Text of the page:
Senate Republicans filibustered the John Lewis Voting Rights Advancement Act on Wednesday, denying it the 60 votes needed to advance the bill and start debate.
Why it matters: The voting rights bill narrowly passed the House in August, with no Republican support. The filibuster dealt a devasting blow to Democrats who have struggled to combat a wave of new voting restrictions in Republican-controlled states.
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A bipartisan group of senators had spent months negotiating the bill and issued a revised version Tuesday that aimed to build "broader support" in the Senate.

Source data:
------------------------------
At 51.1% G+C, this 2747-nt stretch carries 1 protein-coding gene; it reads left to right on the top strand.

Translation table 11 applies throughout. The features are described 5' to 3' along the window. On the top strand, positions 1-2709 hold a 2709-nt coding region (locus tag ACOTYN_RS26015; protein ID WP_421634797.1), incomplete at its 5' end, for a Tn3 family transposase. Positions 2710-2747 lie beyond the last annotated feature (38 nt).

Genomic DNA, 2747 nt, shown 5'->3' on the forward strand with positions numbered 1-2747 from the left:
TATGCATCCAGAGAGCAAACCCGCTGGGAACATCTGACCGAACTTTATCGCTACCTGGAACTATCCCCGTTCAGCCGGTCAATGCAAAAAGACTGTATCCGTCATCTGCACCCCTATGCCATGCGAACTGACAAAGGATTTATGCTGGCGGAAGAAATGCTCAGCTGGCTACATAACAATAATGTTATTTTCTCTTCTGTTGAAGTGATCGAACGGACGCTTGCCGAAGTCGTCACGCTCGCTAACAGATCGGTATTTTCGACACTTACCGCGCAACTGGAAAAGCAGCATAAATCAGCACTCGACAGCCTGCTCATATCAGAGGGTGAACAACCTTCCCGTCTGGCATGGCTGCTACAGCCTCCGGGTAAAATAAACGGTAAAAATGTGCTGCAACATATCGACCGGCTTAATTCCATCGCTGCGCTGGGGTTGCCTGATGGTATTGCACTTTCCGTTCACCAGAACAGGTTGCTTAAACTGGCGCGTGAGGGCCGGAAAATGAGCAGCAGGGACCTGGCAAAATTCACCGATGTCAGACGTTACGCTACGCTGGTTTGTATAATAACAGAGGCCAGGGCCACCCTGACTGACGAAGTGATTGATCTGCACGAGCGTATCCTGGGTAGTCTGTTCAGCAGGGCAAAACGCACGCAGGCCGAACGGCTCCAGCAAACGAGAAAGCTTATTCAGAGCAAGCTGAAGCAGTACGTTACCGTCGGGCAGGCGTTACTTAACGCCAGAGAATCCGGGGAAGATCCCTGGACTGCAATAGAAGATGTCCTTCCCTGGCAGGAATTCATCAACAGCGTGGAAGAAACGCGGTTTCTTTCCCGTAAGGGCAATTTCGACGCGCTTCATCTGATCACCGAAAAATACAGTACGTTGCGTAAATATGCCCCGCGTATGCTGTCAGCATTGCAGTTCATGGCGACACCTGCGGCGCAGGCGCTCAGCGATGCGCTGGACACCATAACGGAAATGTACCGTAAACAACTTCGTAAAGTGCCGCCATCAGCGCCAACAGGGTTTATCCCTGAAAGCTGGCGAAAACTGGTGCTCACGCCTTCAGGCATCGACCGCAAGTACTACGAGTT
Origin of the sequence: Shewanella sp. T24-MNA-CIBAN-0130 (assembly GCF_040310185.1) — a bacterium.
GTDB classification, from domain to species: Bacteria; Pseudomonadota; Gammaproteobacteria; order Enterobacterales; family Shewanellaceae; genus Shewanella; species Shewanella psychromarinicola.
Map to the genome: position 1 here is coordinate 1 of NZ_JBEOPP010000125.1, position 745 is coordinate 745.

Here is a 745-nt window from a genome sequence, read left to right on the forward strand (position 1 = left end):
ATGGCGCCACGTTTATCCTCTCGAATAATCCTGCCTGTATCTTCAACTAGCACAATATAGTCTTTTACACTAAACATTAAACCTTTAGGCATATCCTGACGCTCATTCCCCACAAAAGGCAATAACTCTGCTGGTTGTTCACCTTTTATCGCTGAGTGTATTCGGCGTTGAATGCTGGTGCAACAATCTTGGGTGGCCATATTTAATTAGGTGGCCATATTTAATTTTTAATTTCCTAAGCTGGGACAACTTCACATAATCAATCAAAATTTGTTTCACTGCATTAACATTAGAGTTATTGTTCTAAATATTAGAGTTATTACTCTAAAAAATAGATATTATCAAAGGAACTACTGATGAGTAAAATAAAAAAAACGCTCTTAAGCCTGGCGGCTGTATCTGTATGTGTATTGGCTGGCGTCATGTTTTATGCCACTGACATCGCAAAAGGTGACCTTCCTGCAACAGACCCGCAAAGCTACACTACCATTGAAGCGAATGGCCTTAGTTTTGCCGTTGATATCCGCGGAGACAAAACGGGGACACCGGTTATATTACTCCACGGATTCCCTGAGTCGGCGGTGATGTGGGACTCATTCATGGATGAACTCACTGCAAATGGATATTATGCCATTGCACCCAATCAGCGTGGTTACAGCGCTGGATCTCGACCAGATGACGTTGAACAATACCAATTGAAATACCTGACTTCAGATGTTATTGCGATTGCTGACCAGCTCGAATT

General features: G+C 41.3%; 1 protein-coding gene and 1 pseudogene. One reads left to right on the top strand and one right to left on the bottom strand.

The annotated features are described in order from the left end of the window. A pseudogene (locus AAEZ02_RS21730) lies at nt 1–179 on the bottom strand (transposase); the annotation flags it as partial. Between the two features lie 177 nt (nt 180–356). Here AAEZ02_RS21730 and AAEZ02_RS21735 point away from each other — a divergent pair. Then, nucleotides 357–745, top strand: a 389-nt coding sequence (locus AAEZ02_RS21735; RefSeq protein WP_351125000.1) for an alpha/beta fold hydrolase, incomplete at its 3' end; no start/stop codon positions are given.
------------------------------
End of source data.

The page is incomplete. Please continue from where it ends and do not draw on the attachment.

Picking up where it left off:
The revised bill introduced several changes to the original voting rights measure, namely clarifying what factors courts can consider in determining if Section 2 of the Voting Rights Act has been violated.
What they're saying: "Provisions in the bill have passed the Senate with overwhelming bipartisan support five times," President Biden said in a statement.
"The right to vote is sacred and constitutional. It's fundamental to all other rights," he added. "The soul of America is at stake."
"Let there be a debate and let there be a vote."
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